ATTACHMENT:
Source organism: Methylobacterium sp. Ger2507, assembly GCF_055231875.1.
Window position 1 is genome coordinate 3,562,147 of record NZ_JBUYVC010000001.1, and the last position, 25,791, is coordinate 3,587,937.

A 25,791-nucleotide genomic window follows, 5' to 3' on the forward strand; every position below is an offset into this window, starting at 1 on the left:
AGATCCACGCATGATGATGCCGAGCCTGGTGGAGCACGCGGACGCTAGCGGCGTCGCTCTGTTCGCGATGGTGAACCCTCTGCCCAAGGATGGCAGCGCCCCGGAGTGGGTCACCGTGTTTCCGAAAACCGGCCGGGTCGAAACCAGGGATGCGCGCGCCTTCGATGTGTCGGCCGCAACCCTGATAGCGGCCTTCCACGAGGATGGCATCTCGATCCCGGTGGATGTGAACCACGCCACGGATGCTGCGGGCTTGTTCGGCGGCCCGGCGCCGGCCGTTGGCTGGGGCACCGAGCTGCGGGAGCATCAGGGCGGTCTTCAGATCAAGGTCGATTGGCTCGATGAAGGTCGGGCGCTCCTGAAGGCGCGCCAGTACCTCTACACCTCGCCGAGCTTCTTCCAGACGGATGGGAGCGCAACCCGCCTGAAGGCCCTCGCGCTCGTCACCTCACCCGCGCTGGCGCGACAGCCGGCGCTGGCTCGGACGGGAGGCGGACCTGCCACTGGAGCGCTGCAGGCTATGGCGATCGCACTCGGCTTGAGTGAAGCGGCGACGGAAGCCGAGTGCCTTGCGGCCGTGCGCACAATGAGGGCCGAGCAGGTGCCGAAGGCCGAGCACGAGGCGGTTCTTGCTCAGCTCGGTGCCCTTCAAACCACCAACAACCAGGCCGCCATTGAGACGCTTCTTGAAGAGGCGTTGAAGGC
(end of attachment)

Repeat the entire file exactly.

Source organism: Methylobacterium sp. Ger2507, assembly GCF_055231875.1.
Window position 1 is genome coordinate 3,562,147 of record NZ_JBUYVC010000001.1, and the last position, 25,791, is coordinate 3,587,937.

A 25,791-nucleotide genomic window follows, 5' to 3' on the forward strand; every position below is an offset into this window, starting at 1 on the left:
AGATCCACGCATGATGATGCCGAGCCTGGTGGAGCACGCGGACGCTAGCGGCGTCGCTCTGTTCGCGATGGTGAACCCTCTGCCCAAGGATGGCAGCGCCCCGGAGTGGGTCACCGTGTTTCCGAAAACCGGCCGGGTCGAAACCAGGGATGCGCGCGCCTTCGATGTGTCGGCCGCAACCCTGATAGCGGCCTTCCACGAGGATGGCATCTCGATCCCGGTGGATGTGAACCACGCCACGGATGCTGCGGGCTTGTTCGGCGGCCCGGCGCCGGCCGTTGGCTGGGGCACCGAGCTGCGGGAGCATCAGGGCGGTCTTCAGATCAAGGTCGATTGGCTCGATGAAGGTCGGGCGCTCCTGAAGGCGCGCCAGTACCTCTACACCTCGCCGAGCTTCTTCCAGACGGATGGGAGCGCAACCCGCCTGAAGGCCCTCGCGCTCGTCACCTCACCCGCGCTGGCGCGACAGCCGGCGCTGGCTCGGACGGGAGGCGGACCTGCCACTGGAGCGCTGCAGGCTATGGCGATCGCACTCGGCTTGAGTGAAGCGGCGACGGAAGCCGAGTGCCTTGCGGCCGTGCGCACAATGAGGGCCGAGCAGGTGCCGAAGGCCGAGCACGAGGCGGTTCTTGCTCAGCTCGGTGCCCTTCAAACCACCAACAACCAGGCCGCCATTGAGACGCTTCTTGAAGAGGCGTTGAAGGC